Coal Transition Seminar Series: Growing Resilient Coal Regions? The Gippsland Smart Specialisation Strategy
To end its debilitating ‘climate wars’, Australia needs policies that deliver jobs and prosperity for communities in coal regions that are struggling in the transition to a zero-carbon economy. As examples from overseas (e.g. the Ruhr area in Germany) show, regional industrial diversification is possible but not easy. It builds on local skills, capabilities and entrepreneurship but is often stifled by a political appetite for quick wins and visible results. In the wake of the Hazelwood closure, the Latrobe Valley Authority is pioneering an entirely new approach to regional development, that is sensitive to local opportunities and challenges. As an Australia first, the Gippsland Smart Specialisation Strategy is trialling and testing place-based development for smart, inclusive and sustainable growth.
This seminar is the second in a series of Energy Transition Hub hosted events on issues related to coal transition.
Director at the LH Martin Institute, Professor Leo Goedegebuure is active in the field of higher education policy research and management. Prior to his move to Australia in 2005 (University of New England, Centre for Higher Education Management and Policy), Leo was Executive Director of the Center for Higher Education Policy Studies (CHEPS), at the University of Twente, Netherlands, Europe's largest research centre in this field.
Leo's research interests are in the areas of governance and management, both at the systems and institutional level, system dynamics including large scale restructuring policies, university-industry relationships, and institutional mergers. Most of his work has a comparative focus, both within and outside of Europe, which has resulted in a strong international network. He is an auditor for the Hong Kong Quality Assurance Council and has been a member and rapporteur for the OECD tertiary education review of New Zealand. He has worked as an expert on governance and management in Central and Eastern Europe, the Russian Federation, Africa, South East Asia and South America on projects initiated by the European Commission, the World Bank and UNESCO.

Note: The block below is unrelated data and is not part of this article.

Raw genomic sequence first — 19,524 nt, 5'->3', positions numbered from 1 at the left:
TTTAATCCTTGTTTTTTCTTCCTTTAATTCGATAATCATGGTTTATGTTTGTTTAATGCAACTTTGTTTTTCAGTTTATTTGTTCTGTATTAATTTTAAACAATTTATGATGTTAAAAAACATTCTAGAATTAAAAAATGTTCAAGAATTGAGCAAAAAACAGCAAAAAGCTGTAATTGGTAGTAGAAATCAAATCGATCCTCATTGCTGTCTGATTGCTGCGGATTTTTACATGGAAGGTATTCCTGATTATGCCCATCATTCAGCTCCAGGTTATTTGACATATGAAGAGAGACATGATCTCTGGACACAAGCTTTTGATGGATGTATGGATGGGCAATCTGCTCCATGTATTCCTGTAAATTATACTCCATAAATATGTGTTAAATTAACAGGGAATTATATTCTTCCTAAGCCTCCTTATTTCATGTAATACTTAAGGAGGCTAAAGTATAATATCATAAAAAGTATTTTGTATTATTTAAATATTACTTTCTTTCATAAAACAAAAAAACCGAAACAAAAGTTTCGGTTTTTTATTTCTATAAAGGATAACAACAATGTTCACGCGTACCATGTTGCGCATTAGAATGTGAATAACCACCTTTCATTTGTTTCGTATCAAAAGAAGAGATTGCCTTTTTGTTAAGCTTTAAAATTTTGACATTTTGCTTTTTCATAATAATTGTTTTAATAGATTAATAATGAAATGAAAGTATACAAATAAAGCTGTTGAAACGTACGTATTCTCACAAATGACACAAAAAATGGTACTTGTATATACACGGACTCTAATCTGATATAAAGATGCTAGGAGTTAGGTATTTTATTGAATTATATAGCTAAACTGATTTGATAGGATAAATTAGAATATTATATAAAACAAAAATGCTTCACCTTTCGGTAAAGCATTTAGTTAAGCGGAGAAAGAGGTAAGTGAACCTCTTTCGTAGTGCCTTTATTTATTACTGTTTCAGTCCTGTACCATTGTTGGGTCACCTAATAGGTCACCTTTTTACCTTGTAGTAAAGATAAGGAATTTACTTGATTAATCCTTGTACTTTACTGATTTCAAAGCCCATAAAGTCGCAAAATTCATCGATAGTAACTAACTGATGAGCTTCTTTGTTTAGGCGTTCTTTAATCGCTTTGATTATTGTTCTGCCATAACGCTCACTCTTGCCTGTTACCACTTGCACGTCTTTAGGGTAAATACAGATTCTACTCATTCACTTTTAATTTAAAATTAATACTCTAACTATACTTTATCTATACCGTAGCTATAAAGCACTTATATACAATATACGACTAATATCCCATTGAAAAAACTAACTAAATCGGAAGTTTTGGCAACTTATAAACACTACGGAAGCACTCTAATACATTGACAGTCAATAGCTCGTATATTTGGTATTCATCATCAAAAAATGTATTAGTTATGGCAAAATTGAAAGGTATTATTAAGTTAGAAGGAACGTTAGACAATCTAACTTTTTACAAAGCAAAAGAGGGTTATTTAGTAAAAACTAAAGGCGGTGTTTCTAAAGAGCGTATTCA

During the period 1997-1999, Leo spent a 3-year term in institutional administration as deputy to the Rector Magnificus at the University of Twente, the Netherlands, with primary responsibility for the teaching & learning portfolio. In this capacity he restructured the university's education programs. This experience not only furthered his overall management skills, it also equipped him with the project management skills to successfully direct complex institutional change processes.
Over his career, Leo has published some 15 books (both monographs and edited volumes) and over 100 articles, book chapters and papers on higher education policy, mergers, quality assessment, evaluation research, differentiation, system dynamics, engineering education, institutional management and comparative research.